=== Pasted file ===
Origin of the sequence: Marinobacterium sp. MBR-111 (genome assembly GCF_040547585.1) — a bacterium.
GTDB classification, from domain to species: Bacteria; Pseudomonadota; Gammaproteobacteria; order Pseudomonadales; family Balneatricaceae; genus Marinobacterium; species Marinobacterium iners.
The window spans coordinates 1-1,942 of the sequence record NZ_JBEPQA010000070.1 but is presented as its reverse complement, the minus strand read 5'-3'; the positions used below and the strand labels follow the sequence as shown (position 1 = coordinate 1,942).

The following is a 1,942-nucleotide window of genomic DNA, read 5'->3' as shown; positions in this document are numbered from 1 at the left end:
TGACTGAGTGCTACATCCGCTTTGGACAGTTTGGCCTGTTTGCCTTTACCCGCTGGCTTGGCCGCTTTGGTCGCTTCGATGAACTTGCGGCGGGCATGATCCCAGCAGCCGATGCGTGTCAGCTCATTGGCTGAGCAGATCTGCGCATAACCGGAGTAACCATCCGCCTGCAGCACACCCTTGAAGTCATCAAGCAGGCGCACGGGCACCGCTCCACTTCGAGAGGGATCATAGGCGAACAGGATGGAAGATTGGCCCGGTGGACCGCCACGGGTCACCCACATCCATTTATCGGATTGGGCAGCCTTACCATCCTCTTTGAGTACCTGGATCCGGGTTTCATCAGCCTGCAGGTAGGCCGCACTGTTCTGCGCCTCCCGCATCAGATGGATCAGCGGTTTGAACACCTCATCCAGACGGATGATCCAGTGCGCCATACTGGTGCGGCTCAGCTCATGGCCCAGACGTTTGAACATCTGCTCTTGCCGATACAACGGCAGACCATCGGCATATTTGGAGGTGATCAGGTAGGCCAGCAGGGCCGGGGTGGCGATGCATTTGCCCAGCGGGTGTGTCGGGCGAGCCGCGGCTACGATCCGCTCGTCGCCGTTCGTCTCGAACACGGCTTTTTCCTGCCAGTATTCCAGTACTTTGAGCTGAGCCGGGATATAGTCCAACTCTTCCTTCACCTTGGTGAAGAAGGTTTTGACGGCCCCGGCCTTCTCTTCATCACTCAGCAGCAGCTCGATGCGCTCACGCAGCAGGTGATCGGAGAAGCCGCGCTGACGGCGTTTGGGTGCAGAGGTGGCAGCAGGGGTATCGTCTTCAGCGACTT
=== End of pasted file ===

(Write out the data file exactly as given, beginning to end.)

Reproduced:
Origin of the sequence: Marinobacterium sp. MBR-111 (genome assembly GCF_040547585.1) — a bacterium.
GTDB classification, from domain to species: Bacteria; Pseudomonadota; Gammaproteobacteria; order Pseudomonadales; family Balneatricaceae; genus Marinobacterium; species Marinobacterium iners.
The window spans coordinates 1-1,942 of the sequence record NZ_JBEPQA010000070.1 but is presented as its reverse complement, the minus strand read 5'-3'; the positions used below and the strand labels follow the sequence as shown (position 1 = coordinate 1,942).

The following is a 1,942-nucleotide window of genomic DNA, read 5'->3' as shown; positions in this document are numbered from 1 at the left end:
TGACTGAGTGCTACATCCGCTTTGGACAGTTTGGCCTGTTTGCCTTTACCCGCTGGCTTGGCCGCTTTGGTCGCTTCGATGAACTTGCGGCGGGCATGATCCCAGCAGCCGATGCGTGTCAGCTCATTGGCTGAGCAGATCTGCGCATAACCGGAGTAACCATCCGCCTGCAGCACACCCTTGAAGTCATCAAGCAGGCGCACGGGCACCGCTCCACTTCGAGAGGGATCATAGGCGAACAGGATGGAAGATTGGCCCGGTGGACCGCCACGGGTCACCCACATCCATTTATCGGATTGGGCAGCCTTACCATCCTCTTTGAGTACCTGGATCCGGGTTTCATCAGCCTGCAGGTAGGCCGCACTGTTCTGCGCCTCCCGCATCAGATGGATCAGCGGTTTGAACACCTCATCCAGACGGATGATCCAGTGCGCCATACTGGTGCGGCTCAGCTCATGGCCCAGACGTTTGAACATCTGCTCTTGCCGATACAACGGCAGACCATCGGCATATTTGGAGGTGATCAGGTAGGCCAGCAGGGCCGGGGTGGCGATGCATTTGCCCAGCGGGTGTGTCGGGCGAGCCGCGGCTACGATCCGCTCGTCGCCGTTCGTCTCGAACACGGCTTTTTCCTGCCAGTATTCCAGTACTTTGAGCTGAGCCGGGATATAGTCCAACTCTTCCTTCACCTTGGTGAAGAAGGTTTTGACGGCCCCGGCCTTCTCTTCATCACTCAGCAGCAGCTCGATGCGCTCACGCAGCAGGTGATCGGAGAAGCCGCGCTGACGGCGTTTGGGTGCAGAGGTGGCAGCAGGGGTATCGTCTTCAGCGACTT